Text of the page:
JR: EW reported the other day that David Anders (of many wonderful things but most awesomely he was Sark on Alias) will be appearing as a guest star on Warehouse this season. Season 1 saw, among other guest stars, Tricia Helfer from Battlestar Galactica. Any other genre-friendly actors coming this season that you can spill?

DZG: Oh, boy. Can I.

This season we'll have a lot of genre-friendly people joining us. Among them: Sean Maher (Firefly), Jewel Staite (Firefly, Stargate Atlantis), Philip Winchester (Alice, Crusoe), Paula Garces (Defying Gravity, The Shield), Tia Carrere (Relic Hunter, Wayne's World), Lindsay Wagner (The Bionic Woman), Rene Auberjonois (Star Trek: Deep Space Nine, Boston Legal), Neil Grayston (playing his Eureka character, Douglas Fargo), Faran Tahir (Star Trek) and the aforementioned David Anders (Alias, Heroes). Plus, we'll see Nolan Gerard Funk (Spectacular) and Cody Rhodes (WWE).

And we have a few more exciting guest stars I can't mention yet but which we'll be announcing shortly, and I think they're pretty exciting, too. I'm hoping you'll think they're exciting also. I can't wait to talk about it once I can talk about it.

JR: Oh wow, Firefly fans take note! Will Sean and Jewel be in the same episode? A Simon and Kaylee reunion, in other words?

DZG: Not only do Sean and Jewel appear in the same episode, they get to play some nice scenes together that I think Simon and Kaylee fans will appreciate.

JR: Also, next time you see CCH Pounder, can you tell her I recognized her by her voice in Avatar? I'm still disproportionately proud of that.

DZG: I sat next to CCH Pounder during our audio commentary for the "Claudia" DVD, so, you know... I got to check THAT item off my Bucket List. (She's super awesome. Try not to be jealous... okay, be jealous. Because she's super awesome.)

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Many, many thanks to Drew Z. Greenberg for being such a wonderful interview. Watch Warehouse 13's second season premiere on SyFy tomorrow night!


Friday, July 02, 2010

The Low Res Interview: Drew Z. Greenberg (Part 2)

This is a continuation of my chat with Buffy and Warehouse 13 writer Drew Z. Greenberg. Part 1 can be found here. And be sure to catch the premiere of the second season of Warehouse 13 on SyFy this Tuesday, July 6th.


Joe Reid: While we're on the subject of fan response ... as you may or may not know, this blog's recent bout of Buffy Fever arose in response to the fan-favorite countdown on Logo. Obviously, I'm not going to ask you to talk about why we feel some episodes to be better than others, but it did remind me that fan interest (and fan debate, and fan entrenched-opinion) is still really strong. I know Lost gets all the credit for having the ultimate obsessed online fan community, but the Buffy fans were pretty intense. How aware were you guys of the fan responses during Seasons 6 and 7? Was it a matter of trying to keep it at bay so you could tell the stories you all wanted to tell, or were there attempts made to incorporate/respond to what the fans were liking/not liking? I'll bring it around to Spike (...because I always do), and ask if the huge waves of support for his character and the "Spuffy" (sorry) pairing drove the story more overtly in the direction of his redemption/their relationship?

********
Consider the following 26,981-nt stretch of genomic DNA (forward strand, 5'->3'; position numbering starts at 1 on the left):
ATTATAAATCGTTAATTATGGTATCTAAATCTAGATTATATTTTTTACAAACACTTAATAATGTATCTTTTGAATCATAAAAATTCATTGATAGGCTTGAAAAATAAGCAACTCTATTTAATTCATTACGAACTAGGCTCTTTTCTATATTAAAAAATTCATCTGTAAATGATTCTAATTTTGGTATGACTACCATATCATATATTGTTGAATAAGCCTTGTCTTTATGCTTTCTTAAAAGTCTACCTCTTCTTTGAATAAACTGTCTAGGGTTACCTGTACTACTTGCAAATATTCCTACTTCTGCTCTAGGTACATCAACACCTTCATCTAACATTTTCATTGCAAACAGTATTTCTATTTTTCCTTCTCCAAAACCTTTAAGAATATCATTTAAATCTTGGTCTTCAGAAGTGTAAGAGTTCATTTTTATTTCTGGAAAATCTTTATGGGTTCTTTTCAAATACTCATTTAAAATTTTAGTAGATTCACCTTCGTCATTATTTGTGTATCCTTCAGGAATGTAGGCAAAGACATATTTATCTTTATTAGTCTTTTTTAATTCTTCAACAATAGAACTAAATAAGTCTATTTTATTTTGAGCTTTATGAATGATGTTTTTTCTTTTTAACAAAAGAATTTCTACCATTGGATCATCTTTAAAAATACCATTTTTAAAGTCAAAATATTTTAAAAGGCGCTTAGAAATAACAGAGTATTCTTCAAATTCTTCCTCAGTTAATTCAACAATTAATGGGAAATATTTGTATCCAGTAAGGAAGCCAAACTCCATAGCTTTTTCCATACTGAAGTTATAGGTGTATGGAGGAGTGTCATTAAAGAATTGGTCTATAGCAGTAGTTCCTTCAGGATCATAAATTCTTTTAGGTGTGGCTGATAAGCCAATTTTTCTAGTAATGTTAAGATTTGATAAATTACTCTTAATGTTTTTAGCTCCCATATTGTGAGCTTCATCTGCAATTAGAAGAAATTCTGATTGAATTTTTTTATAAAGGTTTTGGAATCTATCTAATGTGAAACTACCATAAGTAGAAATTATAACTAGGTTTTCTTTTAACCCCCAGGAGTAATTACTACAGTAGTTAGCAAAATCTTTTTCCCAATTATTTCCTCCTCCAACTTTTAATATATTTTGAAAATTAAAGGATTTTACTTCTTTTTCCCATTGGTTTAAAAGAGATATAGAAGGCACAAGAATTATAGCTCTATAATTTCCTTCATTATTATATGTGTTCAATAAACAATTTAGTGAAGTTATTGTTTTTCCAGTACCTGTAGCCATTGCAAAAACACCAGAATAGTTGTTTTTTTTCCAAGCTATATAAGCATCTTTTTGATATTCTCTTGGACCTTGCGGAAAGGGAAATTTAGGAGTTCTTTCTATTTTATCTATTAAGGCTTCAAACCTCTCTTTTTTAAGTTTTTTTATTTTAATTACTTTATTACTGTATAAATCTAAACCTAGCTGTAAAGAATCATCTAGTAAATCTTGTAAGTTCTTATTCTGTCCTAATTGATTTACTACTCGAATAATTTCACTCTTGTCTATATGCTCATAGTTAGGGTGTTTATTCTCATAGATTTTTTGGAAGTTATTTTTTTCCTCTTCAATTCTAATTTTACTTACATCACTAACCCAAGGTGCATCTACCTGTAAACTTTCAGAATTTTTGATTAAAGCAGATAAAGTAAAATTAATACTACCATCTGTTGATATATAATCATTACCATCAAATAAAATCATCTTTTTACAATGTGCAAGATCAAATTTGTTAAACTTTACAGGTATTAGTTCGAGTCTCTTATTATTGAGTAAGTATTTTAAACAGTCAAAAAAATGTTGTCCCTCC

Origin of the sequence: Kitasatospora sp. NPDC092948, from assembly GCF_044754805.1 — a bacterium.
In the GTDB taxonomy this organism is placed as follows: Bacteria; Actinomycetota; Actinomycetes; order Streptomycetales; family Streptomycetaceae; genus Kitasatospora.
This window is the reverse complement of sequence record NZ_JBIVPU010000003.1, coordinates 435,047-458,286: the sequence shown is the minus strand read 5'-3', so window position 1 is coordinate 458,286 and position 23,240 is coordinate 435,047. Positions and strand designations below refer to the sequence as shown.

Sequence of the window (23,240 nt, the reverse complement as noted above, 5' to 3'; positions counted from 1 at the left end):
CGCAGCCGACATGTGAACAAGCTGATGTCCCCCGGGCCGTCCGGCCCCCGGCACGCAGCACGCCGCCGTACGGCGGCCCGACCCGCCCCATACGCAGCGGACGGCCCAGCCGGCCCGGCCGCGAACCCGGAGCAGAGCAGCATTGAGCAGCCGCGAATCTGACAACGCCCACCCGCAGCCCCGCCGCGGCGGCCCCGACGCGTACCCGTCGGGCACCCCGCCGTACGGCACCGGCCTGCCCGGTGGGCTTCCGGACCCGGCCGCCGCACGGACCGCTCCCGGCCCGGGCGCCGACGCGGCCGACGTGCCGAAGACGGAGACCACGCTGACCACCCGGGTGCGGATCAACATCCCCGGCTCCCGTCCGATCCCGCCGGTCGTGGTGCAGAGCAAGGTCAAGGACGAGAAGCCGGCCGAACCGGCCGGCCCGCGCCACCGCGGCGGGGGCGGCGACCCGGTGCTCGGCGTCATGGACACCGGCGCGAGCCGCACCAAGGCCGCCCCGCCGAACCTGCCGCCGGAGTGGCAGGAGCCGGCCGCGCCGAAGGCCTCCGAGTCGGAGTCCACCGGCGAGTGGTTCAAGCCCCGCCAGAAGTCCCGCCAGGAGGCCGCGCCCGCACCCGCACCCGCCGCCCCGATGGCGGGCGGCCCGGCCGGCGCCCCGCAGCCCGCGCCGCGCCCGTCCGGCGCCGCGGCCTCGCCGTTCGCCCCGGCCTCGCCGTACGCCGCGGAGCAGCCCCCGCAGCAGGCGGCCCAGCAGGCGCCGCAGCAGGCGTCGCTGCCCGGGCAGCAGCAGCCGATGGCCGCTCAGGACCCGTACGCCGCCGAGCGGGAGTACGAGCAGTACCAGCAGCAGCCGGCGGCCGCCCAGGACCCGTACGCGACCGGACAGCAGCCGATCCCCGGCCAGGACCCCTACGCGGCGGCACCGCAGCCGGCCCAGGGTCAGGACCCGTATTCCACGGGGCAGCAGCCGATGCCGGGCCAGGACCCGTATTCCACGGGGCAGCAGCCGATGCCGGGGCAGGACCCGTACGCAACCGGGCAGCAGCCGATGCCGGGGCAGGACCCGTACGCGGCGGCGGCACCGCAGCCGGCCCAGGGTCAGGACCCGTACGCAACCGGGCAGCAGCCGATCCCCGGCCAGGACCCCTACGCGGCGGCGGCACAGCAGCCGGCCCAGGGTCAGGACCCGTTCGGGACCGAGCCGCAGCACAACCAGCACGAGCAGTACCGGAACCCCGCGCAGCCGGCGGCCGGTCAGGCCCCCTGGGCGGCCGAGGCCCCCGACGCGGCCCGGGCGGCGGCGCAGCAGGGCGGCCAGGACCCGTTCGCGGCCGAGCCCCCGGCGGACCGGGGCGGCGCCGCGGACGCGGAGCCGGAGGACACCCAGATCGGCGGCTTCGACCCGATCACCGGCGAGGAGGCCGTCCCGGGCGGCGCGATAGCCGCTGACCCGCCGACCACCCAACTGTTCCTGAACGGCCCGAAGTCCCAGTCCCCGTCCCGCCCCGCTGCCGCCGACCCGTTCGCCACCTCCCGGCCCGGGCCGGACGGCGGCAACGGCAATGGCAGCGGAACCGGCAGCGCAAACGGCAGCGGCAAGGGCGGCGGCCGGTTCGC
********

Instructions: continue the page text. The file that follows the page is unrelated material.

Drew Z. Greenberg: Yeah, I always say (even now), there are two kinds of people in the world: people who are obsessed with Buffy and people who haven't seen it yet. In terms of being aware of fan response during Seasons 6 and 7 of Buffy: honestly? Production is set up so that by the time an episode airs, we're already far, far down the line in the season. So even if we had been aware of fan response, we wouldn't have been able to do anything about it, 'cause for us, that train had left the station about four months before, and we were in a whole new part of the story arc. And the hard, hard truth is that we just weren't that aware of fan response, at least not at the time. You know... you're desperately trying to get 22 episodes of television on the air, and anyone who's spent any time in production knows you barely have time to stop at red lights. Your friends end up hating you, 'cause you suddenly drop off the face of the planet, your relationships become extra work, your plants die, goodness help your pets -- it's just not that easy to stop down and say, wait, wait, wait, now let's review all the message boards RIGHT NOW. This is not to say we're not invested in listening to the fans, it just means it doesn't often happen when we're in the middle of it.